The City of Bloomington is looking at recommendations by staff for streamlining garbage pickup to an automated service. Included in a work session discussion were talks about privatizing the service, even though City Council has approved a $5.6 million loan for automated vehicles. Alderman Robert Fazzini asks how the city plans to privatize garbage pickup after investing in carts and specialized trucks, and, he asks, is it practical? City Manager David Hales says after the investments, it's not impractical to privatize garbage pickup.
Hales says whether fully privatized or contracted out, there will be a market for both trucks and carts. He ackknowledges resale is not a "forgone conclusion." Bloomington officials are considering several choices in the possible transition to automated waste removal. Staff recommend the city halt pickup at apartment complexes with five or more units, because they are defined as "business endeavors." Alderman Judy Stearns says apartments typically produce less waste than the average household. She says multiple unit buildings are charged per unit, though they might only fill two containers.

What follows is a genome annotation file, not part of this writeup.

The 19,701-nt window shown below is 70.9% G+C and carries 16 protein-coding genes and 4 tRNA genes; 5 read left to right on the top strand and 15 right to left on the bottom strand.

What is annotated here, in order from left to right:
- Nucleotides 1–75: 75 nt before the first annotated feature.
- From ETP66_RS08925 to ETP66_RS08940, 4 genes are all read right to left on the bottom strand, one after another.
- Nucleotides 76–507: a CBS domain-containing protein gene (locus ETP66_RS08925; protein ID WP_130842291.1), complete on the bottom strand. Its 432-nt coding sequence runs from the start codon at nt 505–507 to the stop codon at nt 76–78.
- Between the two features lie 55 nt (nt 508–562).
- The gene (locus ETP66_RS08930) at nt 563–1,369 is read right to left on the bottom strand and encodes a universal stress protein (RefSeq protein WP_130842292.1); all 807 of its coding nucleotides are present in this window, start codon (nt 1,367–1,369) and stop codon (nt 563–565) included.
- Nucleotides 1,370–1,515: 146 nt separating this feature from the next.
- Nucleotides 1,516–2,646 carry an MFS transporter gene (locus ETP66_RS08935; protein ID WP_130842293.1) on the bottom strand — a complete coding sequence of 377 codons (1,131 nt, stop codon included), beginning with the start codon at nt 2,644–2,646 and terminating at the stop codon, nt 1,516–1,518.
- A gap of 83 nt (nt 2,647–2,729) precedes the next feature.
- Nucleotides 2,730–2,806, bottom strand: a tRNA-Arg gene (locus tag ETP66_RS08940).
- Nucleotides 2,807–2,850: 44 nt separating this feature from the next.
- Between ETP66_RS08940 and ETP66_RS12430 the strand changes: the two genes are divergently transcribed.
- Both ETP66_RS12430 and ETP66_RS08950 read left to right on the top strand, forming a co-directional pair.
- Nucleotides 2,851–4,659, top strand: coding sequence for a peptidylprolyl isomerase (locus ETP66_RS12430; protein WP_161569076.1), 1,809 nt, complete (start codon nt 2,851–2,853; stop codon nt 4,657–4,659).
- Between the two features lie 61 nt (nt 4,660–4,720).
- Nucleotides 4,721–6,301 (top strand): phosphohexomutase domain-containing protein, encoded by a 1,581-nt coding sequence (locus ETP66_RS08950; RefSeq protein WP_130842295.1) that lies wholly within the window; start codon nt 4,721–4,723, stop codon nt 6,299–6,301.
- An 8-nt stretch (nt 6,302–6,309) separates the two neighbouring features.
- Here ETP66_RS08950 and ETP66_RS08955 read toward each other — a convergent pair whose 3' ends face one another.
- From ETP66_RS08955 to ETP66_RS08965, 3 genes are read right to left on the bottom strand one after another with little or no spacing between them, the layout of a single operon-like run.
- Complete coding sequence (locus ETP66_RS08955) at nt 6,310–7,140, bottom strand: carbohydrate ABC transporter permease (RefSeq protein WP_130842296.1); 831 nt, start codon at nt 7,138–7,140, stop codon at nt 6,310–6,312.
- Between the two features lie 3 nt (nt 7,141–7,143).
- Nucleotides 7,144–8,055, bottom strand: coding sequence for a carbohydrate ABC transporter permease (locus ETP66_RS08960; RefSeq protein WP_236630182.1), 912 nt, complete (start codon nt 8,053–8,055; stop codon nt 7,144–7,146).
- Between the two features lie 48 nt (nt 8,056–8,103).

Stearns says apartment tenants should have equal standing to homeowners. Stearns says she is troubled 800 addresses would lose Bloomington pickup and complex owners would have to find private contractors.
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